Hugh Howey has not quite broken out in the way recent self-publishing superstars like Amanda Hocking and John Locke have, but his sales record has made New York publishing houses take notice. Best known among his avid fan base for Wool, his five-part science fiction series, Howey estimates that this year alone he has sold nearly 140,000 copies of his work. Now, with an agent, he’s been entertaining offers from traditional houses. The problem, he told PW, is the digital royalty rate he’s being offered.
The first title in the Wool series, called Wool, began as a short story, which Howey self-published through multiple platforms in July 2011. Howey had already worked with a small publisher at that point—Norlights Press, in Indiana, had released his YA novel Molly Fyde and the Parsona Rescue in 2009—and though he said he had a positive experience, his impatience, more than anything else, encouraged him to go the DIY route.
Howey is very active with his fans: readers who buy print editions of his books through his Web site receive signed copies, and he regularly responds to e-mail. But he believes that word-of-mouth ignited his sales more than any outreach he did via Twitter or other social networking platforms. With the Wool series, he said, there was something of a slow build and, for the most part, his sales have seen a major uptick in the past few months; he made $19,000 from his fiction in January, $50,000 in February, and $70,000 in March. Each installment of Wool is priced at 99 cents.
According to Howey, Wool accounts for roughly half his sales. and he credited the word-of-mouth mainly to his Amazon reviews. When he joined Amazon’s Kindle Select program (which forced him to pull his titles from Apple’s iBookstore and B&N’s Nook store), he said sales rose even more quickly—boosted by hitting the Kindle bestseller lists.
Coverage of Howey has been scant—he was featured on Wired.com and on the tech-centric Web site BoingBoing—and it was a reader recommendation, not press, that turned agent Kristin Nelson on to the author. Nelson read the series and contacted Howey in February. In their initial discussions Nelson said she talked about how a traditional book deal might not suit him, but persuaded him that he would need professional guidance to get Wool into the right hands in Hollywood and published abroad. “I think a number of agents [Hugh] talked to wanted him to come on board so they could get a cut of his existing [sales]. I knew we’d make money somehow, so I was mellow about those kinds of things. And I believe, if you’re taking on someone who’s already got a brand, a traditional deal might not be the best way to go, since you likely won’t get the terms.”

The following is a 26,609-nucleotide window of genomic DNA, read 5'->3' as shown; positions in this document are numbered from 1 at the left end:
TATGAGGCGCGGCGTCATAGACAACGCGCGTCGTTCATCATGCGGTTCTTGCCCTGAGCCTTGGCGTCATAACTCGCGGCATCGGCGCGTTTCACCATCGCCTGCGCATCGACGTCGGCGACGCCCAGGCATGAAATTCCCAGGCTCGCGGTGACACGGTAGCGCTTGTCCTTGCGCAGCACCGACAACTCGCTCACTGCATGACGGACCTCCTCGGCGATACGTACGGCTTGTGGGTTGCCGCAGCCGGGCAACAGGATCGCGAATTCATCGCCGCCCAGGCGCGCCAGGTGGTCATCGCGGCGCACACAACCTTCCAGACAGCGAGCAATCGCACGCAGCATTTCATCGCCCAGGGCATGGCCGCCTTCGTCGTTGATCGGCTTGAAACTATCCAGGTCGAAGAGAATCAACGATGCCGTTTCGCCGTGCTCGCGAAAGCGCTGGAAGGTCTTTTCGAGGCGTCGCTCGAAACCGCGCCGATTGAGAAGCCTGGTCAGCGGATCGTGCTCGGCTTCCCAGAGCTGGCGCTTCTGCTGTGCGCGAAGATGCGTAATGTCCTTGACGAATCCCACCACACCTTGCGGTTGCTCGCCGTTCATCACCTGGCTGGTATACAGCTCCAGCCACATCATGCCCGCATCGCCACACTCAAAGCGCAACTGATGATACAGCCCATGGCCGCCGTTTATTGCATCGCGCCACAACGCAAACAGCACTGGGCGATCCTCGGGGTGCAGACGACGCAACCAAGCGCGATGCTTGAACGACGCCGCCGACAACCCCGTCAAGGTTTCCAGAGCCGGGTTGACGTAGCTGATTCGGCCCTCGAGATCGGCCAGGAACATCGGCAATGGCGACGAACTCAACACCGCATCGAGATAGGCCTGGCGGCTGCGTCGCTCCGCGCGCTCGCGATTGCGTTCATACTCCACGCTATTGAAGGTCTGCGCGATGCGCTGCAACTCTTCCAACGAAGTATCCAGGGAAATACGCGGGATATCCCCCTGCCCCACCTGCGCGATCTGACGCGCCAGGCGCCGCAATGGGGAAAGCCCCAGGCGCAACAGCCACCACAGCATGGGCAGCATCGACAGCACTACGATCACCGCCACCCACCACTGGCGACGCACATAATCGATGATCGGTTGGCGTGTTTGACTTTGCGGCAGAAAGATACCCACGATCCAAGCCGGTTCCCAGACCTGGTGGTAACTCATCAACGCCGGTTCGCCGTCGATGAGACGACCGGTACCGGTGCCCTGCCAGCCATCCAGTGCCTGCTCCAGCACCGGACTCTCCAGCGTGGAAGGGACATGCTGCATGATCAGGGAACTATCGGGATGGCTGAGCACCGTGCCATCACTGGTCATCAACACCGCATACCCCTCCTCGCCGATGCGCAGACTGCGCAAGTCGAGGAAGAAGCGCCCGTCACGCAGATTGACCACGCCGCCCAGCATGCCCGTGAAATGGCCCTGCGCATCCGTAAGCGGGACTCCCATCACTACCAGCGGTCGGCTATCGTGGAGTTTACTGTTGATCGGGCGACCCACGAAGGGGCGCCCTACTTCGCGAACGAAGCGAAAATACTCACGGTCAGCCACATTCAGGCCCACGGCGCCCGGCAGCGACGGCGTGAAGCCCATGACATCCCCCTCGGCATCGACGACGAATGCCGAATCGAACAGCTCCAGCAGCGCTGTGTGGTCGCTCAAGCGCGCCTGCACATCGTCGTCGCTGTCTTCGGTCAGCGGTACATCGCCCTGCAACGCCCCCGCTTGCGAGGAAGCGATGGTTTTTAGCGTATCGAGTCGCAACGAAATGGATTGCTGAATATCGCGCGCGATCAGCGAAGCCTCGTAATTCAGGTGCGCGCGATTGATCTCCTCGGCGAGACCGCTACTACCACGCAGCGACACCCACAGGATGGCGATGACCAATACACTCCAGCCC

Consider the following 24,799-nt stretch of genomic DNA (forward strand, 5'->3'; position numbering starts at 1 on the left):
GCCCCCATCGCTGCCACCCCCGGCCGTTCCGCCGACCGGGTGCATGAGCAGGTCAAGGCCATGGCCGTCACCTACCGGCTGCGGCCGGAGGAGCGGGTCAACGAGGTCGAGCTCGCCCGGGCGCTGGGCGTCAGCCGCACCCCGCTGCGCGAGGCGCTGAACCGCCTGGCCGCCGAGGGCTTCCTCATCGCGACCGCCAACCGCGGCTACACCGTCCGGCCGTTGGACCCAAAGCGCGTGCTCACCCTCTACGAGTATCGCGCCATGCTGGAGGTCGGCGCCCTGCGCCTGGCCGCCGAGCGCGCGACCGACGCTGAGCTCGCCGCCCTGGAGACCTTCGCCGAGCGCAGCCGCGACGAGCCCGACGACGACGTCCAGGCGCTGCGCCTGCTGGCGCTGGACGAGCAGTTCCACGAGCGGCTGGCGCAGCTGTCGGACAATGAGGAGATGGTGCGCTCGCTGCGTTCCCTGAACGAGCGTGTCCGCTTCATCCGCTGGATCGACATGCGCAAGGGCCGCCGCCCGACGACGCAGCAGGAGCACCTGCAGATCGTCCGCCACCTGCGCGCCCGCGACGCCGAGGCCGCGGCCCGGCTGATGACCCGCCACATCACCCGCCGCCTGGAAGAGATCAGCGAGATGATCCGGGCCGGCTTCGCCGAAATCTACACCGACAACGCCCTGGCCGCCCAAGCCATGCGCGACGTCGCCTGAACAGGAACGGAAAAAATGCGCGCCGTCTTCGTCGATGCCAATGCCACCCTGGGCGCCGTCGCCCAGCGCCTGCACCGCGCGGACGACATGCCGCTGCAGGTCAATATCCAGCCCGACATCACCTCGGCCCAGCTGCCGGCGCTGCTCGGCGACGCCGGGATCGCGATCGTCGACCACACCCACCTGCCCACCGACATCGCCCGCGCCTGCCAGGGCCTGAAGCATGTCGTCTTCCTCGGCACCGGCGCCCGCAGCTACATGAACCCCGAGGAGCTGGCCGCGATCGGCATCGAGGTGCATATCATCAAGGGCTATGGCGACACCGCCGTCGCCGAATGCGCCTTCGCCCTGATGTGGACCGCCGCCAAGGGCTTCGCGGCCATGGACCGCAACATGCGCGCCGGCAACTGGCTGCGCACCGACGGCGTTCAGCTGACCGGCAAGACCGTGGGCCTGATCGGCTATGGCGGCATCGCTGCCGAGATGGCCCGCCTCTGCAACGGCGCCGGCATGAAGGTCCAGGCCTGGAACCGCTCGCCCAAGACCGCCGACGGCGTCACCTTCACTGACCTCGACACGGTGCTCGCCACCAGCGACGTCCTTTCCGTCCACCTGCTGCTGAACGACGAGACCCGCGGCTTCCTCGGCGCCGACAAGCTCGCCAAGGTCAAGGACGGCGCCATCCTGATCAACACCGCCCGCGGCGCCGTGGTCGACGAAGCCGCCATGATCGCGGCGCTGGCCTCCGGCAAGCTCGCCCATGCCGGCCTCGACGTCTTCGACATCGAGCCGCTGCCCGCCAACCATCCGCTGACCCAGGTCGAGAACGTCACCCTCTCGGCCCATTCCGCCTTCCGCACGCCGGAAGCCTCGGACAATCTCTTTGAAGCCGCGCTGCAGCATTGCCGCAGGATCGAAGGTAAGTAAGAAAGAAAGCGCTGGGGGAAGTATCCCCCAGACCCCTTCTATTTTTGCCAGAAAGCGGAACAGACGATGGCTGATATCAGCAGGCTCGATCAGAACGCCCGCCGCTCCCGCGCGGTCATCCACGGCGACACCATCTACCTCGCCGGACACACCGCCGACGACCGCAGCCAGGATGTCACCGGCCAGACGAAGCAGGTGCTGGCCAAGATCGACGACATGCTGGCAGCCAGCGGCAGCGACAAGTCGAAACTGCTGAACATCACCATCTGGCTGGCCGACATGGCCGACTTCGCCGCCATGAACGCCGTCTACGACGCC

Certainly Howey doesn’t view the terms from the traditional houses very favorably. “It’s hard to think about giving up a 70% royalty for an 18% royalty,” he said, referring to Amazon’s digital royalty rate, compared to the rate many large publishers offer. “The transaction has changed when it comes to successful independent authors,” Howey said. “I’d be giving up existing sales [with a traditional deal]. I’d be giving up the freedom to write what I want. To publish as quickly as I want. But publishers don’t seem to realize this.” However, Howey said he would still love to partner with a publisher and reach more readers “if the right offer came along.”
For now, Nelson and Howey are focusing on selling dramatic rights and foreign rights to Wool. Kassie Evashevski at United Talent Agency is shopping the book in Los Angeles, while Jenny Meyer, at Jenny Meyer Literary, is handling the bulk of foreign sales and will be representing the series at the London Book Fair. (So far, Wool has sold in a five-figure pre-empt in Brazil, and there are offers in Germany, Spain, and the U.K.)
Even though there is a lot of new activity around his backlist and the Wool series, Howey is not slowing his writing pace. He’s currently working on a prequel series to Wool, called Legacy (which will also be published in installments); the first one, First Shift, is set to come out at the end of this month.